Here's are some excerpts from the Preface.
This book is based on the 2012 NRC report on DBER [discipline-based education research], as well as on interviews with expert practitioners who have successfully applied findings from DBER and related research in their classrooms, departments, or institutions. The goal is to summarize the most salient findings of the NRC committee and the experience of expert practitioners about how students learn undergraduate science and engineering and what this means for instruction. This book presents new ways of thinking about what to teach, how to teach it, and how to assess what students are learning. To encourage instructors and others to apply this information in their institutions, it also includes short examples and longer case studies of experienced practitioners who are implementing research-based strategies in undergraduate science and engineering courses or across departments or institutions. Although these findings could apply to a variety of disciplines, this book focuses on the disciplines addressed in the NRC study-physics, astronomy, biology, chemistry, geosciences, and engineering.There's lots of interesting stuff in this little book but the main emphasis is on teaching fundamental concepts rather than facts and on student-centered learing (active learning).
This book is intended for anyone who teaches or plans to teach undergraduate courses in science and engineering at any type of higher education institution or who is in a position to influence instruction at this level. Throughout the book, the term “instructor” is used broadly to refer to the full range of teaching staff—tenured, non-tenured, or adjunct faculty; lecturers and similar teaching positions; and postdoctoral scholars or graduate students with teaching responsibilities. Although many of the strategies and ideas in these pages are geared to instructors, others with an interest in science and engineering education will find suggestions for encouraging or supporting research-based instruction. These other audiences might include department heads; faculty development providers; provosts, deans, and other higher education administrators; leaders of professional societies and associations for science and engineering; and those with policy roles in higher education or science education.
The report recognizes that university lecturers need to change the way they are teaching and it won't be easy.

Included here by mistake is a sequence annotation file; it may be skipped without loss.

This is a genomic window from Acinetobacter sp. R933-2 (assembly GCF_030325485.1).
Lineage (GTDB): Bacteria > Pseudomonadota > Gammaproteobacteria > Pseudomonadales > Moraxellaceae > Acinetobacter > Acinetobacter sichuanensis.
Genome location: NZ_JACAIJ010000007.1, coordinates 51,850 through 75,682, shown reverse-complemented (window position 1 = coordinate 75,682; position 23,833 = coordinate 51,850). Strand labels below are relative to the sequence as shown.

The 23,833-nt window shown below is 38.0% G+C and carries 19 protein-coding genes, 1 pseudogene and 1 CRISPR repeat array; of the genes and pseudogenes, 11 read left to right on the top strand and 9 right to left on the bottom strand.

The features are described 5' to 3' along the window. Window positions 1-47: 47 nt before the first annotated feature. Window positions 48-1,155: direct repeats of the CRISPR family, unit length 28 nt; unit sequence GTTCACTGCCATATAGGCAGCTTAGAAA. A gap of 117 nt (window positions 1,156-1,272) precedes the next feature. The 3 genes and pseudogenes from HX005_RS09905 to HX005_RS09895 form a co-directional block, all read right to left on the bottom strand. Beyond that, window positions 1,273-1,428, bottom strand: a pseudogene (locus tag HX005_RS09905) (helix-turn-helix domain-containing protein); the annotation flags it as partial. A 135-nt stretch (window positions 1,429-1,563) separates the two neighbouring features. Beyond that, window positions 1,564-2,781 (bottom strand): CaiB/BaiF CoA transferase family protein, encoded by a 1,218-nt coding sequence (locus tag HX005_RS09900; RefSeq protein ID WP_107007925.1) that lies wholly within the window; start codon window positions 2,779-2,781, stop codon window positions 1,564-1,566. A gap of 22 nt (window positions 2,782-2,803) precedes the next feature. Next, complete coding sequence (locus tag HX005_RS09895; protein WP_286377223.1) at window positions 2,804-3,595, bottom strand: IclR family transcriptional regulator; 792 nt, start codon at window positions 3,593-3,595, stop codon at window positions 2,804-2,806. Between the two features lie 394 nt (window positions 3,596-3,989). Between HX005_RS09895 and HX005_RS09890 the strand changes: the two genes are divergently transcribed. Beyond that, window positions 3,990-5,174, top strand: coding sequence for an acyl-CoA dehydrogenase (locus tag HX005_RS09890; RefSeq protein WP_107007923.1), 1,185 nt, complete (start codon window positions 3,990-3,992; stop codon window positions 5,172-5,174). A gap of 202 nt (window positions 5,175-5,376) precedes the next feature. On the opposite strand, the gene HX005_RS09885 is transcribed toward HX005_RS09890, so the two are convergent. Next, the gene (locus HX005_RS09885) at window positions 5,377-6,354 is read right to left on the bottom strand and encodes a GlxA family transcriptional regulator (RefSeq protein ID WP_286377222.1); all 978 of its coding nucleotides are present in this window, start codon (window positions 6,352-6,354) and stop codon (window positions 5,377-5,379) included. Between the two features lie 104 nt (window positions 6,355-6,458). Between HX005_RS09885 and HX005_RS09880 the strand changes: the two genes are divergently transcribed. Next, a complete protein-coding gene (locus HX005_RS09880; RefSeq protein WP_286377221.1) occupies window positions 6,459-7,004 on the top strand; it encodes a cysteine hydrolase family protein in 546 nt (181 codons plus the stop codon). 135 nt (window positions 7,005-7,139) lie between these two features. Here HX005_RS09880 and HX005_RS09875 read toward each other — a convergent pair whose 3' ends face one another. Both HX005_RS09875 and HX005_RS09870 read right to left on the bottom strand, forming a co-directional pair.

Throughout the chapters you will find concrete examples and case studies that illustrate how skilled instructors and leaders from various disciplines and types of institutions have used findings from DBER and related research on learning to design and support instruction in their classrooms, departments, or institutions. These examples may inspire, intrigue, challenge, or provoke you. Whatever your reaction, the examples are intended to encourage reflection and discussion about effective ways to help students learn science and engineering.
This type of reflection is not always easy. Instructors may be unaware of this body of research. Even if they aware, they may be disinclined to change teaching methods that are familiar or ubiquitous in their departments and seem to be working, at least for some students. Departmental and institutional cultures may also present obstacles to changing practice, as discussed in later chapters.
On a positive note, however, as a scientist or an engineer you already have the intellectual tools and experience needed to examine students’ learning and your own teaching from a research perspective. Every day, you tackle research problems in your discipline, consider various strategies to solve those problems, try out a strategy, and revise that strategy based on the results. Why not apply this same mindset to your teaching? The research is there, and so are a variety of curriculum materials, professional development opportunities, and other resources. With some effort, the rewards will be there, too—better educated students, greater professional satisfaction, and a brighter outlook for society.
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